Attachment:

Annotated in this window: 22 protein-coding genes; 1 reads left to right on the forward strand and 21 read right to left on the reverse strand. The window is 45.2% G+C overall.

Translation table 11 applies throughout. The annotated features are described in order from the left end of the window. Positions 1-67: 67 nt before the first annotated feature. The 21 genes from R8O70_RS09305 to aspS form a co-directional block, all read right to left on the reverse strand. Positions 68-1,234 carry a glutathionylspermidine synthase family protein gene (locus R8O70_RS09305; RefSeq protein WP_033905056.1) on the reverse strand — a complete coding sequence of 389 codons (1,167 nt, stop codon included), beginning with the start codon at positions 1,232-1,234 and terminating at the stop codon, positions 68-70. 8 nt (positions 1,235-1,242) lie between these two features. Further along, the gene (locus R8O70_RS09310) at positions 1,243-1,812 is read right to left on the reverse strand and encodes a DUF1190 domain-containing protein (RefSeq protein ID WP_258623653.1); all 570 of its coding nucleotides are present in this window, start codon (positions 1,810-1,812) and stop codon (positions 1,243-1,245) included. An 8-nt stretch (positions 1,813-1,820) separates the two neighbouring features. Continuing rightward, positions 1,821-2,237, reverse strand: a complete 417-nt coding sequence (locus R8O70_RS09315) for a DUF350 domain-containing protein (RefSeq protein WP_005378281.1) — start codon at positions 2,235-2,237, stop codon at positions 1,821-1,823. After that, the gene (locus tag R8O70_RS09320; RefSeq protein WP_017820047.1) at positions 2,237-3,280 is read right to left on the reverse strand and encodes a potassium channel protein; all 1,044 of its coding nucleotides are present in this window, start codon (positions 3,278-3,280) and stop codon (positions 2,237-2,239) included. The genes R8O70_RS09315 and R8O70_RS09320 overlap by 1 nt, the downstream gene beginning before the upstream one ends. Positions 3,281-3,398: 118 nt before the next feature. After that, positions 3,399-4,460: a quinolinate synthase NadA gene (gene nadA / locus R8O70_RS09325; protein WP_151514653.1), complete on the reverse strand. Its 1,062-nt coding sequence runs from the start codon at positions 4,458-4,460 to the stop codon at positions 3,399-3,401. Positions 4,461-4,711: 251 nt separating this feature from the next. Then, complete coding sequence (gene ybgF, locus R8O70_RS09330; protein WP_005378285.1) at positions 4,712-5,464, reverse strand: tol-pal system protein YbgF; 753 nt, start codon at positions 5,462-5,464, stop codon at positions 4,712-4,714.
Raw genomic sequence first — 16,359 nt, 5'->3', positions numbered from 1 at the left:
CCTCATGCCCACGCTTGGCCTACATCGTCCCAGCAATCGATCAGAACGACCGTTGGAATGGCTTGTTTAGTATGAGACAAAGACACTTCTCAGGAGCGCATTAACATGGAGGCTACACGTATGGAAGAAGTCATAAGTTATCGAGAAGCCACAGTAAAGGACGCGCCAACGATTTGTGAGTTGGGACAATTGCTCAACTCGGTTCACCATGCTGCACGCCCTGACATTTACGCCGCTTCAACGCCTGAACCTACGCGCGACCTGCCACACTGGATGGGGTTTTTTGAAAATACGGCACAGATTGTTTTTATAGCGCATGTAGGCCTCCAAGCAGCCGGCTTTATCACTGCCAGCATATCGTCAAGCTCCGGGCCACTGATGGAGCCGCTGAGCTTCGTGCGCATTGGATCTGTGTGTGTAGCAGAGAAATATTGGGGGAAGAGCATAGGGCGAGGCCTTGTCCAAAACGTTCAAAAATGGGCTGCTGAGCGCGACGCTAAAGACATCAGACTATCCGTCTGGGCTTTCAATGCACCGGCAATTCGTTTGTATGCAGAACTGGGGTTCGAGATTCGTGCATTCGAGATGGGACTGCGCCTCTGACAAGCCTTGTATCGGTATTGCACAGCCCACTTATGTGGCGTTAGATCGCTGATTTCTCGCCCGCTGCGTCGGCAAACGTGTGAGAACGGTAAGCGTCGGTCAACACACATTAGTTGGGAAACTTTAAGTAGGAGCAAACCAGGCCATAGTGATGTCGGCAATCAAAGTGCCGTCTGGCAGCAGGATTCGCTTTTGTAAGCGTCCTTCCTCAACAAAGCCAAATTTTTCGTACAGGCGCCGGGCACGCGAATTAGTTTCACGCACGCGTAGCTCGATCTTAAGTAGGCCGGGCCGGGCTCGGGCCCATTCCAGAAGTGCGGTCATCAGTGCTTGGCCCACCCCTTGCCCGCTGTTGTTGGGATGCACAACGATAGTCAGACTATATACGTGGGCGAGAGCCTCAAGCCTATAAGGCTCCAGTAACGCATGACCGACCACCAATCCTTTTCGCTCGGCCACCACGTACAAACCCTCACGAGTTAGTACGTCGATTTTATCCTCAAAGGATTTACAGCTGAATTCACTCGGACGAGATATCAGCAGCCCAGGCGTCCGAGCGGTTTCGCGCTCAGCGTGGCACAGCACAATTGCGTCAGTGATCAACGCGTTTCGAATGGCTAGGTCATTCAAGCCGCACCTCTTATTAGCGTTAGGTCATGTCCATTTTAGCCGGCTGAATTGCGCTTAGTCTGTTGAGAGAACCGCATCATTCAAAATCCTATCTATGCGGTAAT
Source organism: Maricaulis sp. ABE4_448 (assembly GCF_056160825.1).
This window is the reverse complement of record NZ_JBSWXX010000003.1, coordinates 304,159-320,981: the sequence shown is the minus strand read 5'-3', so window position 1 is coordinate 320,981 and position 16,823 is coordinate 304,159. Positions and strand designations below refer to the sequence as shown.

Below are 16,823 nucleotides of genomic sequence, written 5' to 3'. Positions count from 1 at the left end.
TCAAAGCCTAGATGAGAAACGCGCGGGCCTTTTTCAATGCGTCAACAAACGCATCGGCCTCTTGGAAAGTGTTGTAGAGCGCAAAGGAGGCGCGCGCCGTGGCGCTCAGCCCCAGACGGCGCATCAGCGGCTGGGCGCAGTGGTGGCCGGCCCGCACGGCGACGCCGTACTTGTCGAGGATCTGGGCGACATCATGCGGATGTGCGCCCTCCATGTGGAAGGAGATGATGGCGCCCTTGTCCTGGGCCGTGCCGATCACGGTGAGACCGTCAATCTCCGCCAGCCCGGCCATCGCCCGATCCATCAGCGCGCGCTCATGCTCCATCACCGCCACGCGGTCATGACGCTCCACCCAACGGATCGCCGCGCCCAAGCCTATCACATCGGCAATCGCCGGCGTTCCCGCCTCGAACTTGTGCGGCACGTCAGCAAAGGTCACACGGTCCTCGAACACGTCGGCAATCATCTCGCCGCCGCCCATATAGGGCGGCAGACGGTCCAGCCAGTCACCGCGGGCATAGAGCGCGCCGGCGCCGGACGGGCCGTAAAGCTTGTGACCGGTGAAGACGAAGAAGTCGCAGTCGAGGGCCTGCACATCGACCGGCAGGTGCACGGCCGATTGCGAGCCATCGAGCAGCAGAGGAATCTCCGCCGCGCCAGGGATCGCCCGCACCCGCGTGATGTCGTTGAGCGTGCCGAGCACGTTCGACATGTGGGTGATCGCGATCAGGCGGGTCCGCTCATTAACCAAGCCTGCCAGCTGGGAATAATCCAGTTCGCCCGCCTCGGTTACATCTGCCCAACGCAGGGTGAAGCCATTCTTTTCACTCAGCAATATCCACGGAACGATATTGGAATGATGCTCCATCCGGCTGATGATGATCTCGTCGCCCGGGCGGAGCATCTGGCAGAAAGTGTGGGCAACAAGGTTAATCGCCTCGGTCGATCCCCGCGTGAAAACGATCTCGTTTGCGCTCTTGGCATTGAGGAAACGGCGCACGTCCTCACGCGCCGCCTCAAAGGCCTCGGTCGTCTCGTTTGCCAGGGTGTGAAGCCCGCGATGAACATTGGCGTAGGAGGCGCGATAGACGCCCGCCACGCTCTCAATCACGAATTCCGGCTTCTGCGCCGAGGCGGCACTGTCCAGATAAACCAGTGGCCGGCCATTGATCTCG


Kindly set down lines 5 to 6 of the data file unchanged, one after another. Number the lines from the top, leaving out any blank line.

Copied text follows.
Source organism: Maricaulis sp. ABE4_448 (assembly GCF_056160825.1).
This window is the reverse complement of record NZ_JBSWXX010000003.1, coordinates 304,159-320,981: the sequence shown is the minus strand read 5'-3', so window position 1 is coordinate 320,981 and position 16,823 is coordinate 304,159. Positions and strand designations below refer to the sequence as shown.